Keep in mind that the DPS and TDO mentioned are based on everything going perfectly. Frequently they do not, meaning you’ll actually need even more DPS and/or TDO than what’s calculated in order to achieve the win
Outside of using the early-start exploit, the game will usually take 5-7 seconds to actually start the raid, and the timer is going the entire time.
Each time a Pokemon faints, you will have about 3 seconds of 0 DPS while your next Pokemon takes the field. This has been calculated in the proceeding graphs via the Swap Discount option in the DPS/TDO Spreadsheet
Having your entire team faint/having to re-enter takes about 10 seconds
Dodging will increase your TDO, but tends to reduce your DPS a bit as you’re not attacking when it’s used. That said, it can increase DPS as it gives more chances to use powerful charged moves, especially with Glass Cannons
Glitches happen. You will find moments where you’re dealing 0 DPS, and times when you have 2x your normal DPS..
The Conclusion of the Calculations
While some players would say that the change from a tier 5 to a tier 6 is a nearly insurmountable challenge to many players, here’s how the change actually effects raids; if you take a given Tier 5 boss and raise it to Tier 6, it will take roughly 50% more DPS to beat. In essence; an easy 2-man becomes a somewhat difficult 3-man, a 3 man becomes a 5 man, etc. Here is how it plays out in reality:
Tier 6 Raids: Pros and Cons
So now that we know just what a Tier 6 is when compared to a Tier 5, let’s look at the actual pros and cons of this change.
It Puts An Emphasis on the Social Aspect of the Game
From the very beginning, Niantic has made one fact very clear: they want Pokemon Go to be not just a game, but a social experience. By requiring more people for a high-profile raid like Darkrai, Niantic is encouraging the social aspect of the game to a greater degree.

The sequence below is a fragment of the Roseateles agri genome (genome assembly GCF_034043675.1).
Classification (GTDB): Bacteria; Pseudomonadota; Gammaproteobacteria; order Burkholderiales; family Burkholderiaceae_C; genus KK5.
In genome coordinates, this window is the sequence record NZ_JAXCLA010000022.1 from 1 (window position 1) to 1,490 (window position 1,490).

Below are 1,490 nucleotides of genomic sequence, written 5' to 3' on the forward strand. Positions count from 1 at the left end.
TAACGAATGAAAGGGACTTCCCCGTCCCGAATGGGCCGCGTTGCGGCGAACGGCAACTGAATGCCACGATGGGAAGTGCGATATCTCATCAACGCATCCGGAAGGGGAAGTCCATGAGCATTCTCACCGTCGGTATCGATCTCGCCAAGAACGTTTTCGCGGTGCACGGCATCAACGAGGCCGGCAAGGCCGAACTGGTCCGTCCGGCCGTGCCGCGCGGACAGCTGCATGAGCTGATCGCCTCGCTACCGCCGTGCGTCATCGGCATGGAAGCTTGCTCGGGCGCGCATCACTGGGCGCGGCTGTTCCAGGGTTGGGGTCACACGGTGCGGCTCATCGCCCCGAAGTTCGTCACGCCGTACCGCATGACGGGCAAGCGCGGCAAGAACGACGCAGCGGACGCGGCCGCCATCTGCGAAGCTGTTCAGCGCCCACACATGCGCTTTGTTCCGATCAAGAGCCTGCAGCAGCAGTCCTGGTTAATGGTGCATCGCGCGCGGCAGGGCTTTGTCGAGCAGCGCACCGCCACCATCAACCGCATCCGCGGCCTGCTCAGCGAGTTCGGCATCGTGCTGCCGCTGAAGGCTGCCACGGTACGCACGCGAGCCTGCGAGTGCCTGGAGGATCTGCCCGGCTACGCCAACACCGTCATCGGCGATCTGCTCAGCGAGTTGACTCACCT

It Puts An Emphasis on High-Level Play
Many of us have been asking for more endgame content, and Tier 6 raids are definitely the highest level Raid content available that isn’t attached to a player-based rule system such as Draft. It encourages players to focus more on boss counters and optimized gameplay. It also encourages more experienced players to share their knowledge with newer and more casual players.
It’s No Real Change for Many
Many people already have large raid groups that they work with, and tend to see 6+ people at any given raid. As such, the change to Tier 6 is actually a non-issue for them.
It Offers Increased Pokemon Value
How many Legendaries have you transferred for Candy? Let’s face it; most legendaries, even those with high power like Rayquaza, don’t have much intrinsic value. They’re fairly easy to get with a small group, and don’t have much value outside of being Shiny or having particularly high IVs. Darkrai in particular has a lot of baggage attached to it already: it’s a tier 6, it’s untradable, and it’s relatively hard to catch due to its movement pattern. For once, we have a Pokemon with some actual intrinsic value due to the challenge of simply obtaining it. 6-8 months down the line, a Darkrai in someone’s lineup is going to be just a bit more impressive than most other legendaries due to the relative hassle that it took to actually obtain it.
It Gives More Candy? (No longer applicable)
In the past, Mewtwo Tier 6 gave 5 candy per capture instead of 3. This was at least a bit of reparation for the harder boss, but this has not been the case since Mewtwo’s initial non-EX Raid release.
Harder to Gather a Raid Group
This is especially important to Rural players who may only have a community of 6 to play with. The more people that a raid needs, the higher the odds are that the raid won’t get done at all. We’ve all had it happen; wait at a raid for a group to show up, only to fail due to a lack of people, or going in with raiders who have sub-optimal counters. This is a very real problem that severely limits all players, but deals a heavy blow to players that don’t have access to a large group to raid with.
Encourages Cliquish Groups
If you have a choice between a group of active 6 players who are tried-and-true raiders who play well and a group of 20 players, all of which range from new players to effective raiders, wouldn’t you choose the former? When a player finds a group that works, they’re going to tend to stick together. And while this isn’t an issue in-and-of itself, it tends to result in the more experienced players banding together while newer players are left in the dust. This is especially bad in raids that require more and more high-level players to take, leaving less room for newer players that can be “carried” through the raid. While this scenario isn’t always the case, it is a definite problem for many.